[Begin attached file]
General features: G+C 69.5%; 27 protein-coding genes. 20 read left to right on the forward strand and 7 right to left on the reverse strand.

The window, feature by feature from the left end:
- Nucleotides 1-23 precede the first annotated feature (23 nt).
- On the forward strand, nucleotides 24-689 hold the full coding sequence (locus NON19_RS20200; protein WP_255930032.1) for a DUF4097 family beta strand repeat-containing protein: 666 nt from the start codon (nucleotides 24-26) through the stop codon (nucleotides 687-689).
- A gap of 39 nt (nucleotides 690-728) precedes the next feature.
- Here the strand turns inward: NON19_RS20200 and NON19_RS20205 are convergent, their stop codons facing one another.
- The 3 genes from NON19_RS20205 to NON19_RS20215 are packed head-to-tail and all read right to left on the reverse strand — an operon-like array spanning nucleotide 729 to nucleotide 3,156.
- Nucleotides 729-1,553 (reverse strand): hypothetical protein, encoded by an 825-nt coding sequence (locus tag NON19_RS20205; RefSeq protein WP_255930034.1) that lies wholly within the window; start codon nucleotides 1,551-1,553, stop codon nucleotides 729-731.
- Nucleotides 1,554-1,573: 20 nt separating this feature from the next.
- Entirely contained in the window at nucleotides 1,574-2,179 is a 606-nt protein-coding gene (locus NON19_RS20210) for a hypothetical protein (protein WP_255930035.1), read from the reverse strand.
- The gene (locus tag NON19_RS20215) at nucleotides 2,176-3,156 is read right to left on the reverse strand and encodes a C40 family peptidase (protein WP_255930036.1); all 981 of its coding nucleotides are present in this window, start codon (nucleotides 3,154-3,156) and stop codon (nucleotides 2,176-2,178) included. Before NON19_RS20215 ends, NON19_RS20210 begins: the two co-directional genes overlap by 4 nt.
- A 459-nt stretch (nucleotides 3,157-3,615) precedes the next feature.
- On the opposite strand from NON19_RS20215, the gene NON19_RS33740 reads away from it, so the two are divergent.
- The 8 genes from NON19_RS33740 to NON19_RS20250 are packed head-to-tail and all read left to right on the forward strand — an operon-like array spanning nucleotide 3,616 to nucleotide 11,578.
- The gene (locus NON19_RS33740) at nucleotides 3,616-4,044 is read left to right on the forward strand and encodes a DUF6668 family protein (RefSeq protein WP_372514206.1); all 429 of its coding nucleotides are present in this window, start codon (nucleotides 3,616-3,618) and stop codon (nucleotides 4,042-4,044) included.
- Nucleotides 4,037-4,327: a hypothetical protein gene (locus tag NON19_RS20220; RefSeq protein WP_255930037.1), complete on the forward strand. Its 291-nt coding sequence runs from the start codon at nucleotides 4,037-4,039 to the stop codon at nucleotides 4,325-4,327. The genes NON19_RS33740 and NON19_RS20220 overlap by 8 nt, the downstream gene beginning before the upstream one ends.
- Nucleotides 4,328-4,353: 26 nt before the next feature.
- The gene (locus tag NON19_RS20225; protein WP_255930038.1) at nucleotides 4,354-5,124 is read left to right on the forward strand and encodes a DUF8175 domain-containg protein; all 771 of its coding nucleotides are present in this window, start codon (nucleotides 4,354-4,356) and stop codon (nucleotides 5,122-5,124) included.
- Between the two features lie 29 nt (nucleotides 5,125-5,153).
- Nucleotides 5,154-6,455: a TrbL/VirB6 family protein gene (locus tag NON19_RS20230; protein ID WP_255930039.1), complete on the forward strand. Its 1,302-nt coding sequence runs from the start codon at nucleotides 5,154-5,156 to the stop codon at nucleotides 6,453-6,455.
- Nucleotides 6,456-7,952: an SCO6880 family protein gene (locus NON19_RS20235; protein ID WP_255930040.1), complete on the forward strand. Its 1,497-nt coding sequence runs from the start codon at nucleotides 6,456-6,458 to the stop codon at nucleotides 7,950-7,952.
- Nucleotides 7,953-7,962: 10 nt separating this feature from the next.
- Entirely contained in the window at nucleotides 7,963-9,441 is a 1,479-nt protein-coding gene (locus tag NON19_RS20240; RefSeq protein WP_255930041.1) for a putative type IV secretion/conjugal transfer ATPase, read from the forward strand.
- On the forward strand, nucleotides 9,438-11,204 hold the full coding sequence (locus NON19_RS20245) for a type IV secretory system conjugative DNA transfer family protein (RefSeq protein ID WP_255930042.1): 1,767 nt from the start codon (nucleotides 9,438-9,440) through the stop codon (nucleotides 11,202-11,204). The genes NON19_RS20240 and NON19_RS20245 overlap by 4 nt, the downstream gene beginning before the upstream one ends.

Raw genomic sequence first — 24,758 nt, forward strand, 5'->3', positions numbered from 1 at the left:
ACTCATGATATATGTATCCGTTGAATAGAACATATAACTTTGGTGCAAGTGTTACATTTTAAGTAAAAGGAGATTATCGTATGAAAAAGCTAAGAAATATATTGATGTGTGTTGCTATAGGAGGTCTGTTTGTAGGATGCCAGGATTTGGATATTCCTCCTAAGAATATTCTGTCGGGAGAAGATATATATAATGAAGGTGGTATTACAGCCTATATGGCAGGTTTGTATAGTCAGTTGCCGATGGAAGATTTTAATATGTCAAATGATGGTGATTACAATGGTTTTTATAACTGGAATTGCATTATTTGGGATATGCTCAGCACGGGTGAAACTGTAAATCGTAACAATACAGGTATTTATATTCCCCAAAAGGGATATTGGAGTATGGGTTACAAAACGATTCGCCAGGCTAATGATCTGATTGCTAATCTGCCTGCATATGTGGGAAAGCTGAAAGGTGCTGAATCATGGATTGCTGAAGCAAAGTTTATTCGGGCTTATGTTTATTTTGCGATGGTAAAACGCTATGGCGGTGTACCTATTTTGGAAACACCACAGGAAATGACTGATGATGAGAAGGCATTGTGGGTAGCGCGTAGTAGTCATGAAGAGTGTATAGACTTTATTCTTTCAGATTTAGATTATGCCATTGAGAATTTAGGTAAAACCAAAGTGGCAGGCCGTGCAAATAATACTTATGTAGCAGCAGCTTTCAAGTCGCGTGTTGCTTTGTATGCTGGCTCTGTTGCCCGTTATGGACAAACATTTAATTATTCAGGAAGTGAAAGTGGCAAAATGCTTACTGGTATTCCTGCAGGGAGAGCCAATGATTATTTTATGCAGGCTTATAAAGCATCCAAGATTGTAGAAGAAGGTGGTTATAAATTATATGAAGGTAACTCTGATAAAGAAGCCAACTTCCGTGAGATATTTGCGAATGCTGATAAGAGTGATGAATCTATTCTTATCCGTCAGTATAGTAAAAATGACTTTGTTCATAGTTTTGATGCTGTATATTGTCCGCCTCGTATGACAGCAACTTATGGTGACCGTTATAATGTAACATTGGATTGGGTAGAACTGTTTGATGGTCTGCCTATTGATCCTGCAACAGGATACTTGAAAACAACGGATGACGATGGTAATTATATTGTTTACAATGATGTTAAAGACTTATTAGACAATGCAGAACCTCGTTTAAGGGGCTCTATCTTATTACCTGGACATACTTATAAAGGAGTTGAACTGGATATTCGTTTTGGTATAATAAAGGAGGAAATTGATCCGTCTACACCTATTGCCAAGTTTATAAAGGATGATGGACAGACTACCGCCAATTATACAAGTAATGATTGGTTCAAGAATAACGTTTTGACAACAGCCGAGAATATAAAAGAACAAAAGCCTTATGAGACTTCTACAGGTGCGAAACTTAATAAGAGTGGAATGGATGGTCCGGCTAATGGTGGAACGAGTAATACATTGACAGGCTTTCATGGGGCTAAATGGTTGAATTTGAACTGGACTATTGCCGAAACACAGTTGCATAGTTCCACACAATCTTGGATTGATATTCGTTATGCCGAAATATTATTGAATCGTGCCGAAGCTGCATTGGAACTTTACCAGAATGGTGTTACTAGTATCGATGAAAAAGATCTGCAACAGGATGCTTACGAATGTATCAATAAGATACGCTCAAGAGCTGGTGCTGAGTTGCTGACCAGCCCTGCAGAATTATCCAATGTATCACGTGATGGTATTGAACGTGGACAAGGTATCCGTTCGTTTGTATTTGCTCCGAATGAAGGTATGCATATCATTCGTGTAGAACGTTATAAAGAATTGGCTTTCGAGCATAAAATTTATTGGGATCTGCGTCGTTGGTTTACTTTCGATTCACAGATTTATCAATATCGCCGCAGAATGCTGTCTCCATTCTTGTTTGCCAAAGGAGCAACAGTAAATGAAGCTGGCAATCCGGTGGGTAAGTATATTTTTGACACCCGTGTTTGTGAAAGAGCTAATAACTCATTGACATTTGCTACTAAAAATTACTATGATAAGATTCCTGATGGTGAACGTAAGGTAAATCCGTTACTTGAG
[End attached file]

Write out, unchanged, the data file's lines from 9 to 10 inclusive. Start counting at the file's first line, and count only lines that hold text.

- Nucleotides 1,554-1,573: 20 nt separating this feature from the next.
- Entirely contained in the window at nucleotides 1,574-2,179 is a 606-nt protein-coding gene (locus NON19_RS20210) for a hypothetical protein (protein WP_255930035.1), read from the reverse strand.